TABL E ROCK SENTINEL May/June 1990 7 told her to come by the house. The woman bought seven pairs of her shoes, in assorted Marian Parker pur­ colors. 13 chased the black Margaret Brown, an employee for forty­ wool two-piece dress and coat (left) when three years, would go to the store before open­ she was a secretary ing time to get things in order, and one morn­ for John Moffat. ing got a telephone call before the store Years later, she opened, requesting that a five-cent spool of models it with a thread be delivered with the first delivery out Mann's crystal neck­ for the day. It was delivered. lace bought by Leilia She remembers John Mann's two daughters Sparks in 1943. and John Moffat's two sons as being "charm­ Photo by Natalie ing, bright children," and "it was a pleasure Brown. Shoppers to have them come into the store."14 crowd in front of the store anticipating Many employees were loyal to Mann's. Vicki an exceptional sale Dahack, first employed in notions and later (right). Photo courtesy in charge of the needlecraft department, was Janet Mann Crawford with the store from 1943 to 1951. When a new monogramming machine was brought in, she was sent to Los Angeles, all expenses paid, for two weeks to be trained in the art and learn all about the machine. Monogram­ ming linens became another service avail­ able at Mann's.15 shoes for Montgomery Ward before World Merle "Mike" Dietrich was walking by War II, then went to work as a city policeman Franklin's Cafe on Central Avenue one on night duty after the war. He later learned morning in 1946, when he was beckoned Brown had mentioned to Moffat, as Dietrich in by Mr. Brown of Montgomery Ward, walked by, "That young man is working nights and John Moffat, who were having for the police department. He shouldn't be coffee together. He was offered a doing that. He's a good shoe salesman. He job in either the men's depart­ should be working for yoU."16 ment or the shoe department at He did go to work for Mann's, and within Mann's. Mike had worked in six months was buyer for the shoe department.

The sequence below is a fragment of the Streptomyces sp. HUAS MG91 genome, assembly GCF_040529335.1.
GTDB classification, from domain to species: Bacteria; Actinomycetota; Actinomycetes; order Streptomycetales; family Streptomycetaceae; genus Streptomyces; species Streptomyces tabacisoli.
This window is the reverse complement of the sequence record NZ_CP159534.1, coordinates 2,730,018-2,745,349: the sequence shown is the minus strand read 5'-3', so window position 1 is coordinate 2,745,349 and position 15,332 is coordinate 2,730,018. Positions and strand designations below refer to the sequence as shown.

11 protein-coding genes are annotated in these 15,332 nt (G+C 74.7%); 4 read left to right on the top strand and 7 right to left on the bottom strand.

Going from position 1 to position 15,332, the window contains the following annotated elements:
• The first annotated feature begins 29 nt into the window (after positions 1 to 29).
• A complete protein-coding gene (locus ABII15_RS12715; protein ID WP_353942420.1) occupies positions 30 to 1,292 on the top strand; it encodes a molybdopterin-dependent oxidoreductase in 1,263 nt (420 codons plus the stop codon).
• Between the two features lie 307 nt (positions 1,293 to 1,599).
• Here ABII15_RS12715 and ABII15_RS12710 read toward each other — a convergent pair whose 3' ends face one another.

8 TABLE ROCK SENTINEL Dietrich was with the store until 1954, when he left for Palm Springs to work for Bullock's. He returned to Medford during summers and worked at Mann's while he was here. Paul McDuffee, bookkeeper from 1935 to 1949, remembers the wonderful parties given the employees by the owners, and the cooper­ ation and camaraderie among the employees. I? Leona Bestul was with the store for twenty­ three years, and was yardage and dry goods buyer. She remembers the fine "family feeling" that dominated relationships in the store. Dur­ ing the year, several parties would be held for the employees. Dinners in nice restaurants or hotels followed by the theater were part of the entertainment for the entire staff. IS Frequent meetings held in the Moffat home were often combined with a dinner party. In 1980 Leona Bestul and Doris Caldwell John Mann stands A number of former Mann's employees arranged a reunion of former Mann's third from the left went on to open their own establishments. employees, and seventy ex-employees of the in this portrait of Among them were Earl and Mildred Isaacs, store, with spouses and friends, attended the the Jackson Lewis and Virginia Wayburn, and Hal and function at the Rogue Valley Country Club.21 County Federal Roberta Schmechel, all whom at times were Board of Tr ustees (left). owners of Your Store in Klamath Falls. "It is pansion and improvement were poli­ Fortunately, the collapsed wall remarkable that all the partners that have cies throughout the life of the business. of Mann's Depart­ From 1910 through 1964 when the owned Your Store have the same retail back­ ment Store ground," Weyburn commented.19 store was sold, five extensive renovations and damaged only the Adrienne Stewart opened Adrienne's, a remodelings took place. On February 10, 1935, merchandise women's specialty shop, after getting retail a disaster happened. John Mann wrote his (right). Photos experience at Mann's. Doris Caldwell, once daughter Janet about it while she was away at courtesy Janet Mann with Mann's, had Mode O'Day for many school: Crawford years. Jean Hart asked Mr. Moffat to help her "We hal,e had a terrible time at the store. set up her books when she opened Jean Hart's, The whole rear wall fell out last Saturday a ladies' store. He helped her, as he did others, night. John [Moffat] was very considerate and although they were business competitors; a did not tell me until Sunday morning. We have congenial relationship was maintained with had one heck of a time cleaning up the mess, all. 20 but we are in fine shape again. Our sale went

TABLE ROCK SENTINEL May/June 1990 9 very well Saturday and yesterday; not so good today. It is lucky that wall fell out when it did. Had it happened Saturday afternoon, many people would have been killed, so we have something to be thankful for. You should have seen the dust. We had to close up two days to get everything in shape again."22